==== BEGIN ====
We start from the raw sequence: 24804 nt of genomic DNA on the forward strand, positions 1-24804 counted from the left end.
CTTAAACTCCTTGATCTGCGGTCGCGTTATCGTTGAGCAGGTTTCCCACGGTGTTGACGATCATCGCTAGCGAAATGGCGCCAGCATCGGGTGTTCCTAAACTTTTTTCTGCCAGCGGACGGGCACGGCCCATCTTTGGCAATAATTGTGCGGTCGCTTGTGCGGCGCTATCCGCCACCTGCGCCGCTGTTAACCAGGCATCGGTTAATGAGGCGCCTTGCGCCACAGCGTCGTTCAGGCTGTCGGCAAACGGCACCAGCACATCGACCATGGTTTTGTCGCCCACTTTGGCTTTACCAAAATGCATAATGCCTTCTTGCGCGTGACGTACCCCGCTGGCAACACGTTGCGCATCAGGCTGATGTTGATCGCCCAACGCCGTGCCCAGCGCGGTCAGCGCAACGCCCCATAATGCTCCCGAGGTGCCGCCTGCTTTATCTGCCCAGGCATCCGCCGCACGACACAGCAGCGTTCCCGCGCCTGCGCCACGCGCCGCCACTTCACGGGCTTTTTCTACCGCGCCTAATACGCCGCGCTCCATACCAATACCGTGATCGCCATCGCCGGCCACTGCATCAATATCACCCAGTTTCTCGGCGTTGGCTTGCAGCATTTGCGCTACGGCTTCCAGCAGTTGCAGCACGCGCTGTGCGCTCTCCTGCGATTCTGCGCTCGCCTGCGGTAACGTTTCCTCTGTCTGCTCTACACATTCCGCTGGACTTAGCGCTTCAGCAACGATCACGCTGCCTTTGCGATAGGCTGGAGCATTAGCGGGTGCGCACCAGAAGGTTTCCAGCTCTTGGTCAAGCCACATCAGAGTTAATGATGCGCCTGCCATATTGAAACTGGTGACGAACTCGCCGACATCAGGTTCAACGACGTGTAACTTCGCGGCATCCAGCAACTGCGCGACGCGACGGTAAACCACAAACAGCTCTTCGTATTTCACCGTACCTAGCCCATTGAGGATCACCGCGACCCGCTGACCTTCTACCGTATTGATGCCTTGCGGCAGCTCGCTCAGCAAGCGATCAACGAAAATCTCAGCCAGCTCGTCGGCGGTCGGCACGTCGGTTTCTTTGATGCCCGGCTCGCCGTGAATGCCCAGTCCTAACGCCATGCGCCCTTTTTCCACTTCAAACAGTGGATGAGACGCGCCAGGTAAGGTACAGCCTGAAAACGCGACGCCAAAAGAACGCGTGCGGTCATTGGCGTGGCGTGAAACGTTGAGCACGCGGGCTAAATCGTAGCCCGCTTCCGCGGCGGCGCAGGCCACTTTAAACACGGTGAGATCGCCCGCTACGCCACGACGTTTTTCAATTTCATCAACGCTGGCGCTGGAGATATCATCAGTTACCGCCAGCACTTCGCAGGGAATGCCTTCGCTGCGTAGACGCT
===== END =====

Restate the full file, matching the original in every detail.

We start from the raw sequence: 24804 nt of genomic DNA on the forward strand, positions 1-24804 counted from the left end.
CTTAAACTCCTTGATCTGCGGTCGCGTTATCGTTGAGCAGGTTTCCCACGGTGTTGACGATCATCGCTAGCGAAATGGCGCCAGCATCGGGTGTTCCTAAACTTTTTTCTGCCAGCGGACGGGCACGGCCCATCTTTGGCAATAATTGTGCGGTCGCTTGTGCGGCGCTATCCGCCACCTGCGCCGCTGTTAACCAGGCATCGGTTAATGAGGCGCCTTGCGCCACAGCGTCGTTCAGGCTGTCGGCAAACGGCACCAGCACATCGACCATGGTTTTGTCGCCCACTTTGGCTTTACCAAAATGCATAATGCCTTCTTGCGCGTGACGTACCCCGCTGGCAACACGTTGCGCATCAGGCTGATGTTGATCGCCCAACGCCGTGCCCAGCGCGGTCAGCGCAACGCCCCATAATGCTCCCGAGGTGCCGCCTGCTTTATCTGCCCAGGCATCCGCCGCACGACACAGCAGCGTTCCCGCGCCTGCGCCACGCGCCGCCACTTCACGGGCTTTTTCTACCGCGCCTAATACGCCGCGCTCCATACCAATACCGTGATCGCCATCGCCGGCCACTGCATCAATATCACCCAGTTTCTCGGCGTTGGCTTGCAGCATTTGCGCTACGGCTTCCAGCAGTTGCAGCACGCGCTGTGCGCTCTCCTGCGATTCTGCGCTCGCCTGCGGTAACGTTTCCTCTGTCTGCTCTACACATTCCGCTGGACTTAGCGCTTCAGCAACGATCACGCTGCCTTTGCGATAGGCTGGAGCATTAGCGGGTGCGCACCAGAAGGTTTCCAGCTCTTGGTCAAGCCACATCAGAGTTAATGATGCGCCTGCCATATTGAAACTGGTGACGAACTCGCCGACATCAGGTTCAACGACGTGTAACTTCGCGGCATCCAGCAACTGCGCGACGCGACGGTAAACCACAAACAGCTCTTCGTATTTCACCGTACCTAGCCCATTGAGGATCACCGCGACCCGCTGACCTTCTACCGTATTGATGCCTTGCGGCAGCTCGCTCAGCAAGCGATCAACGAAAATCTCAGCCAGCTCGTCGGCGGTCGGCACGTCGGTTTCTTTGATGCCCGGCTCGCCGTGAATGCCCAGTCCTAACGCCATGCGCCCTTTTTCCACTTCAAACAGTGGATGAGACGCGCCAGGTAAGGTACAGCCTGAAAACGCGACGCCAAAAGAACGCGTGCGGTCATTGGCGTGGCGTGAAACGTTGAGCACGCGGGCTAAATCGTAGCCCGCTTCCGCGGCGGCGCAGGCCACTTTAAACACGGTGAGATCGCCCGCTACGCCACGACGTTTTTCAATTTCATCAACGCTGGCGCTGGAGATATCATCAGTTACCGCCAGCACTTCGCAGGGAATGCCTTCGCTGCGTAGACGCT